The estate tax is still scheduled to go away for one year during 2010. Nobody ever expected that to happen but to date no legislation has been enacted to prevent it from happening. On December 3, 2009, the House of Representatives passed H.R. 4154, The Permanent Estate Tax Relief For Families, Farmers and Small Businesses Act of 2009. Essentially, this bill simply makes permanent the 2009 estate and gift tax rules. For estate tax and generation skipping tax purposes, the lifetime exemption amount will remain at $3,500,000 and the top rate will be 45% as currently in effect. We were disappointed that the gift tax lifetime exemption also remains at its currently level of $1,000,000. While many had hoped this exemption would be re-unified with the estate tax exemption at $3,500,000, such a provision is not contained in the House bill. There had also been some earlier talk of making the lifetime estate and generation skipping tax exemption portable between spouses so that any exemption not used by the first spouse to die would carry over to the other spouse. That provision is also not a part of H.R. 4154.

It is not clear that the Senate’s schedule will permit it to consider estate tax legislation before the end of the year. Even if legislation is not enacted until some time in 2010, we expect it will be made retroactive to January 1, although there has been a fair amount of debate as to whether such a law can be made effective retroactively. There is still some hope that the Senate may produce a bill that is more favorable to high net worth families.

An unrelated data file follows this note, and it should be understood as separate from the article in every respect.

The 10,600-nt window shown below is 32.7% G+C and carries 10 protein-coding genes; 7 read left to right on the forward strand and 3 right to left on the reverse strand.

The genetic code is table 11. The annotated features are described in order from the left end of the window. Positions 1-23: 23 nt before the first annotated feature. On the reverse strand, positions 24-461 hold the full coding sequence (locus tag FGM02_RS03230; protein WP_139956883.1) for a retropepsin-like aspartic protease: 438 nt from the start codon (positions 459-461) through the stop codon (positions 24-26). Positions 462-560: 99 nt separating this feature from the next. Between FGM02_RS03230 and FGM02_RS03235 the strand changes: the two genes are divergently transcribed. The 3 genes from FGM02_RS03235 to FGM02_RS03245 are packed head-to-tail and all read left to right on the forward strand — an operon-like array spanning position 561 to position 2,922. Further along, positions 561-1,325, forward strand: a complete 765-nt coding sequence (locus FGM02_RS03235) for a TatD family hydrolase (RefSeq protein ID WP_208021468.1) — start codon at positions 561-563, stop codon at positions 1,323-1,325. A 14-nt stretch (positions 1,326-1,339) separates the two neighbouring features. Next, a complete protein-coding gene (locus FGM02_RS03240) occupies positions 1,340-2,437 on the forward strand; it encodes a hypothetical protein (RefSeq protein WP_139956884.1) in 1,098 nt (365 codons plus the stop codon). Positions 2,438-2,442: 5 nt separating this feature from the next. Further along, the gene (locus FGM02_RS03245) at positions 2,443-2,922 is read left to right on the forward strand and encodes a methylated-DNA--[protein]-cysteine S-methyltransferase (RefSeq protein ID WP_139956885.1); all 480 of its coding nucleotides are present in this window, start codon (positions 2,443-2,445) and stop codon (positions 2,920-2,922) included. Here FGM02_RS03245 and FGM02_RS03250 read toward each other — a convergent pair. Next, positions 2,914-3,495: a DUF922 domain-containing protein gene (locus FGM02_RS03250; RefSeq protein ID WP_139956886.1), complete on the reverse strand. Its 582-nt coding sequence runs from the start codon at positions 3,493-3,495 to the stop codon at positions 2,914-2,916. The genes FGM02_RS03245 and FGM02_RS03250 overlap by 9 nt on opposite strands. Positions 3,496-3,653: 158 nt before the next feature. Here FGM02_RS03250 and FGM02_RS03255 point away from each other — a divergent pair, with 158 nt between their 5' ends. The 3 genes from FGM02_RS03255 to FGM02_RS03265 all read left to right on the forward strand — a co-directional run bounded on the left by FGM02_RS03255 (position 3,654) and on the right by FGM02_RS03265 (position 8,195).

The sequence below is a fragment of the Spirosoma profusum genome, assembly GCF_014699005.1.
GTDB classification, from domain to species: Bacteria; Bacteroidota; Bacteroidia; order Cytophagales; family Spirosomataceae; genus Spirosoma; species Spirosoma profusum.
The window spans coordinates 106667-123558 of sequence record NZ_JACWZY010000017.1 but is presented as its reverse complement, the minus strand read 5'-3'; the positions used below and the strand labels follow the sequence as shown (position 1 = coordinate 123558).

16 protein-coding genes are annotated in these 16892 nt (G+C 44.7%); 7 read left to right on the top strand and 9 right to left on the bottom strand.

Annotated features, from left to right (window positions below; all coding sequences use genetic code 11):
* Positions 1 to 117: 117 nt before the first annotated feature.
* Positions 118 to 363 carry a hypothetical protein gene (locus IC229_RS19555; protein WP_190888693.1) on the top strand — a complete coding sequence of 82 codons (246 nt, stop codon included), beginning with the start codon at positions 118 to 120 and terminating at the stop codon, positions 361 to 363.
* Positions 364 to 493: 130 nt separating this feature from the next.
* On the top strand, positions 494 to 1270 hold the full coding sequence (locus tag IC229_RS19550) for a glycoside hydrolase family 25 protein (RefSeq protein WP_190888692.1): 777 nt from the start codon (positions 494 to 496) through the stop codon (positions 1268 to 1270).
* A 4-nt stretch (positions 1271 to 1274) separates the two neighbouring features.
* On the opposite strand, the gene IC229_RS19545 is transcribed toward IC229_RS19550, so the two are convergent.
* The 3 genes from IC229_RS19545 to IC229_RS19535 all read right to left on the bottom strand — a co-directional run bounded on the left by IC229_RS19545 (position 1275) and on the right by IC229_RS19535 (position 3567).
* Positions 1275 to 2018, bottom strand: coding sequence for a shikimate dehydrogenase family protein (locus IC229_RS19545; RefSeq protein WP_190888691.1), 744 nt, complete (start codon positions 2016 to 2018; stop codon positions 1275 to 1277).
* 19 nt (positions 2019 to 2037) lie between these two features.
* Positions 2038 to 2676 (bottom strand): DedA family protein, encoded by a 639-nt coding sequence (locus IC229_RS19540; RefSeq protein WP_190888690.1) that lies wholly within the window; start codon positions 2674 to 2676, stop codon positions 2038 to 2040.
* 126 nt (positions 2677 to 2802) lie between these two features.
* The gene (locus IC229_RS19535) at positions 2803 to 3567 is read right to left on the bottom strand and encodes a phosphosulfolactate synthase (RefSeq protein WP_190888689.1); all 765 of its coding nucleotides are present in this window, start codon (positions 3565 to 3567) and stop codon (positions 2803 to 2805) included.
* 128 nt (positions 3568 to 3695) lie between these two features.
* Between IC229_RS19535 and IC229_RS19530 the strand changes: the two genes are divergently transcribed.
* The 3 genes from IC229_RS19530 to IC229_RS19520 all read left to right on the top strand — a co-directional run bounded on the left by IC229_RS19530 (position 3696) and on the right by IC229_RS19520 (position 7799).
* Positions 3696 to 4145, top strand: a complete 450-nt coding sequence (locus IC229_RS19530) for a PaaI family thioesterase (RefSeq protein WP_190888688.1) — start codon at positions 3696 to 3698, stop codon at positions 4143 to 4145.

On a related note, the IRS has announced that the gift tax annual exclusion amount will remain at its current level of $13,000 per donee through 2010 ($26,000 per donee for married couples who split gifts or make gifts from community property). Take this as a reminder to make your annual exclusion gifts for 2009, if you have not already done so. Remember that these gifts must be of a “present interest” so gifts in trust only qualify if the beneficiary has the “Crummey” power to withdraw the gift amount. Please let us know if you need notification letters prepared for any trust beneficiaries.